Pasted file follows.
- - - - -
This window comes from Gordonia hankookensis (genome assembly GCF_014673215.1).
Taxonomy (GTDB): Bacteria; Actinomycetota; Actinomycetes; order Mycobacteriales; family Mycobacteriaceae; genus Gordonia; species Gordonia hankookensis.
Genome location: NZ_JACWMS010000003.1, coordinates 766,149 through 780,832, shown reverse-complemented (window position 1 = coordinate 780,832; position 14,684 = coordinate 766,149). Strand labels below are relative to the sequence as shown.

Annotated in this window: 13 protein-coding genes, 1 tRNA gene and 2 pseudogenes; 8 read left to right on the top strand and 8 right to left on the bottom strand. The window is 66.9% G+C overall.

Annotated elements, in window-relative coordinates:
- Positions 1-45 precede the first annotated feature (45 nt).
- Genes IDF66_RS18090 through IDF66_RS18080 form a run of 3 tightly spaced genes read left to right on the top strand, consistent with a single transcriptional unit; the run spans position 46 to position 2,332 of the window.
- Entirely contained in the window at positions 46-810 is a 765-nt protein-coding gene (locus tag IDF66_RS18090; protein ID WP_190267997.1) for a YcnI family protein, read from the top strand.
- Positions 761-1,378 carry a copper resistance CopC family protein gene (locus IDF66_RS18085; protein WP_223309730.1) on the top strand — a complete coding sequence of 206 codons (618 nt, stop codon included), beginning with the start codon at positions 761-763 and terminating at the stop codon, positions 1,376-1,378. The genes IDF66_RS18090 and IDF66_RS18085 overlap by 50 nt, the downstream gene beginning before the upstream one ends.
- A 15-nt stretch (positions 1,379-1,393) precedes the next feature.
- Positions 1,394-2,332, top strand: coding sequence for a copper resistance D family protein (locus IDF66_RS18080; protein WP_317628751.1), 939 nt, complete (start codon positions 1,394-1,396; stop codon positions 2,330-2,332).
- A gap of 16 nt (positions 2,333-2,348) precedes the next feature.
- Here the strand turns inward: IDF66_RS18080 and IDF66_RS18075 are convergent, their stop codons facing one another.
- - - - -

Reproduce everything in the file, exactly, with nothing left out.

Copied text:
This window comes from Gordonia hankookensis (genome assembly GCF_014673215.1).
Taxonomy (GTDB): Bacteria; Actinomycetota; Actinomycetes; order Mycobacteriales; family Mycobacteriaceae; genus Gordonia; species Gordonia hankookensis.
Genome location: NZ_JACWMS010000003.1, coordinates 766,149 through 780,832, shown reverse-complemented (window position 1 = coordinate 780,832; position 14,684 = coordinate 766,149). Strand labels below are relative to the sequence as shown.

Annotated in this window: 13 protein-coding genes, 1 tRNA gene and 2 pseudogenes; 8 read left to right on the top strand and 8 right to left on the bottom strand. The window is 66.9% G+C overall.

Annotated elements, in window-relative coordinates:
- Positions 1-45 precede the first annotated feature (45 nt).
- Genes IDF66_RS18090 through IDF66_RS18080 form a run of 3 tightly spaced genes read left to right on the top strand, consistent with a single transcriptional unit; the run spans position 46 to position 2,332 of the window.
- Entirely contained in the window at positions 46-810 is a 765-nt protein-coding gene (locus tag IDF66_RS18090; protein ID WP_190267997.1) for a YcnI family protein, read from the top strand.
- Positions 761-1,378 carry a copper resistance CopC family protein gene (locus IDF66_RS18085; protein WP_223309730.1) on the top strand — a complete coding sequence of 206 codons (618 nt, stop codon included), beginning with the start codon at positions 761-763 and terminating at the stop codon, positions 1,376-1,378. The genes IDF66_RS18090 and IDF66_RS18085 overlap by 50 nt, the downstream gene beginning before the upstream one ends.
- A 15-nt stretch (positions 1,379-1,393) precedes the next feature.
- Positions 1,394-2,332, top strand: coding sequence for a copper resistance D family protein (locus IDF66_RS18080; protein WP_317628751.1), 939 nt, complete (start codon positions 1,394-1,396; stop codon positions 2,330-2,332).
- A gap of 16 nt (positions 2,333-2,348) precedes the next feature.
- Here the strand turns inward: IDF66_RS18080 and IDF66_RS18075 are convergent, their stop codons facing one another.